"Moro-kyu" is an abbreviation of "moromi miso" and "kyuri" (cucumbers), and is a typical otsumami: cucumber sticks dipped in miso. If you can't get cucumbers, you could use daikon radish or carrot sticks instead, and if the salt is too harsh for you, mix a little sugar into the veggies.

15. "Torori" -- A Love for Thick and Viscous Textures

There are over 1.6 million recipes uploaded on COOKPAD. Often, recipe authors are quite creative with the titles so that their recipes are distinguishable from other similar ones. Thus, adjectives describing textures such as "fluffy" and "rich" are often used to lure readers. "Torori," suggesting a thick and heavy consistency, is used frequently to describe a certain texture foods very much loved by the Japanese.

This is a recipe for rice mixed with a raw egg and topped with natto (fermented soybeans). It's a typical breakfast food that'll have you addicted to the creamy raw egg and the sticky web of natto. It may seem daunting for first-timers, but it's delicious so definitely give it a try.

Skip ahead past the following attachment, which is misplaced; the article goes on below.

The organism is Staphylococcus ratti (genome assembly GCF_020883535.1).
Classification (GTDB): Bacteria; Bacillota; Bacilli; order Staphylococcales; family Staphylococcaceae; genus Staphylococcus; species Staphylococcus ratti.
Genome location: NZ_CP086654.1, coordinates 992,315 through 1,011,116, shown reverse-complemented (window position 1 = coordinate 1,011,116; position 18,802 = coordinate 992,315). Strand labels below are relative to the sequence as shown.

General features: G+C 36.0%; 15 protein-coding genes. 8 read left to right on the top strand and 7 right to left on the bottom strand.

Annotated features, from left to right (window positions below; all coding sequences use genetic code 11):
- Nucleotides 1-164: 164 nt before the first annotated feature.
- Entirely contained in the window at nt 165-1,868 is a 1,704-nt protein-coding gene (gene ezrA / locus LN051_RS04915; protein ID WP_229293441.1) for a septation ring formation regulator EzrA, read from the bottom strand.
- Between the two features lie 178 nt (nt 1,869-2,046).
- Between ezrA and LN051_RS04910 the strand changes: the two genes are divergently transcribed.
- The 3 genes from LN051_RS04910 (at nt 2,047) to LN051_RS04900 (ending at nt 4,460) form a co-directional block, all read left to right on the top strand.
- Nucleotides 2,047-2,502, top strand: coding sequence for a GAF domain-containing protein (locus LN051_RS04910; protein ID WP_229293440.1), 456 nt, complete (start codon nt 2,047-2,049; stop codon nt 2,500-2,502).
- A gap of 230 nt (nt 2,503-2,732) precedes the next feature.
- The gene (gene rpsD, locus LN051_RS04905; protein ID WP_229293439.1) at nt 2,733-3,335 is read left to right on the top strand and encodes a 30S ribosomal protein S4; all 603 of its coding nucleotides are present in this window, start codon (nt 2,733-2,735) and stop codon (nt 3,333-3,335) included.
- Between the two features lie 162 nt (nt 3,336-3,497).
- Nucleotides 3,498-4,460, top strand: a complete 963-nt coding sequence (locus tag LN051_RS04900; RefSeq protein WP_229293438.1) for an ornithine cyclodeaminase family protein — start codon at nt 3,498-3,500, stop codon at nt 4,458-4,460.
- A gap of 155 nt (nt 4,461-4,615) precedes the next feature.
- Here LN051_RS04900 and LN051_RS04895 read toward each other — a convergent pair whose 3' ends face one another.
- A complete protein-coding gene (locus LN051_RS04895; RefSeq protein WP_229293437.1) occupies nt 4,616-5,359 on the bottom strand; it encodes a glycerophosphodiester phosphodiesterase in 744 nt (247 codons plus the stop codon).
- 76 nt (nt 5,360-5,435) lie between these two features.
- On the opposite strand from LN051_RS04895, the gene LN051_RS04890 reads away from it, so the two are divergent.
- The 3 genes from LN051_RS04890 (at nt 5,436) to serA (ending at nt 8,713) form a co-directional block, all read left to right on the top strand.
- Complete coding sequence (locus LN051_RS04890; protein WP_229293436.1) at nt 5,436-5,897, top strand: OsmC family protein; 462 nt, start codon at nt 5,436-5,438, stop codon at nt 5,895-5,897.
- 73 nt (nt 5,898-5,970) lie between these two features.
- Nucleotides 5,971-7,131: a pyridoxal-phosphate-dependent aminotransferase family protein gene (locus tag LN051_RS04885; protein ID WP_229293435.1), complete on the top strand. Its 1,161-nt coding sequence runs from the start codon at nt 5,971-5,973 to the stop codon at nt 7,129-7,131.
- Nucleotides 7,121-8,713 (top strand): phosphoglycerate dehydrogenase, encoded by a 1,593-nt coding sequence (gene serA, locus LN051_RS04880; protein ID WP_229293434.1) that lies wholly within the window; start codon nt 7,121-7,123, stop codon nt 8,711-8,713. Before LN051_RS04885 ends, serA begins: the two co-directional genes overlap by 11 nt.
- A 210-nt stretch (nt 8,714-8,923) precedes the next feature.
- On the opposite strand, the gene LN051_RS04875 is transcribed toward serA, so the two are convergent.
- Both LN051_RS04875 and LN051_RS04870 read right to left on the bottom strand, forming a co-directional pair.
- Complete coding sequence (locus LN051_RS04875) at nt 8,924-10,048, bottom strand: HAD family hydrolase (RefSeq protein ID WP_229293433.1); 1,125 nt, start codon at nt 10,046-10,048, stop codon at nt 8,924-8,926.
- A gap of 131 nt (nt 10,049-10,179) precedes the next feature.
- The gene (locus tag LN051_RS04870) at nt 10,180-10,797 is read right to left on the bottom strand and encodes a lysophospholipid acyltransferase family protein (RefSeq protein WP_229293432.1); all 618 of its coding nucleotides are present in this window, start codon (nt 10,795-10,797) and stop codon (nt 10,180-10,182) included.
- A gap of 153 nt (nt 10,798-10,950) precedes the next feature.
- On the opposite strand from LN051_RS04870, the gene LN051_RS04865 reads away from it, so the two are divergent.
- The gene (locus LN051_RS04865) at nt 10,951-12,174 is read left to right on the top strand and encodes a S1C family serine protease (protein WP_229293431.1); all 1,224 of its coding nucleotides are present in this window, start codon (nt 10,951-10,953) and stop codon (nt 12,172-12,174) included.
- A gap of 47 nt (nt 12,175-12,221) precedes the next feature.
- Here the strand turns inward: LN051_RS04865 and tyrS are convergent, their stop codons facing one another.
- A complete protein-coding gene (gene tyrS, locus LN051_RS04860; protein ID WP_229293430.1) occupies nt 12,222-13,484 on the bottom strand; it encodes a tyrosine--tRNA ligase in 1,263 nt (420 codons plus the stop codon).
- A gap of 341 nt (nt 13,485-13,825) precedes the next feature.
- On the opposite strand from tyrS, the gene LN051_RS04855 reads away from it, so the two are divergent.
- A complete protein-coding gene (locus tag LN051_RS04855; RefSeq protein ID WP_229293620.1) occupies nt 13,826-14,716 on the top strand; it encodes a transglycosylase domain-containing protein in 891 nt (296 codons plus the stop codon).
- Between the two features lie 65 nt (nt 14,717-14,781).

Notice: Consuming raw eggs may increase your risk of foodborne illness. Please check with your local public health department if it's safe to consume raw eggs in your country/region.

14. Let's Warm Up during the Winter Season with Hot Pot

Winter calls for hot pot, simmered with delicious winter vegetables, meats, and fish. Not only is it nutritionally packed, but it warms you up from within. I serve hot pot on weeknights during the frigid months when my entire family assembles for dinner.

There's a huge variety of hot pot dishes. One in particular shares the same name as the 1963 top Billboard Hot 100 charts song "Sukiyaki" (though the lyrics are totally unrelated to the dish). Sukiyaki is a simmer of thinly sliced beef and vegetables in a sugar-soy sauce broth called warishita. You dip the cooked ingredients in a whisked raw egg to eat. Sukiyaki seasoning differs by region.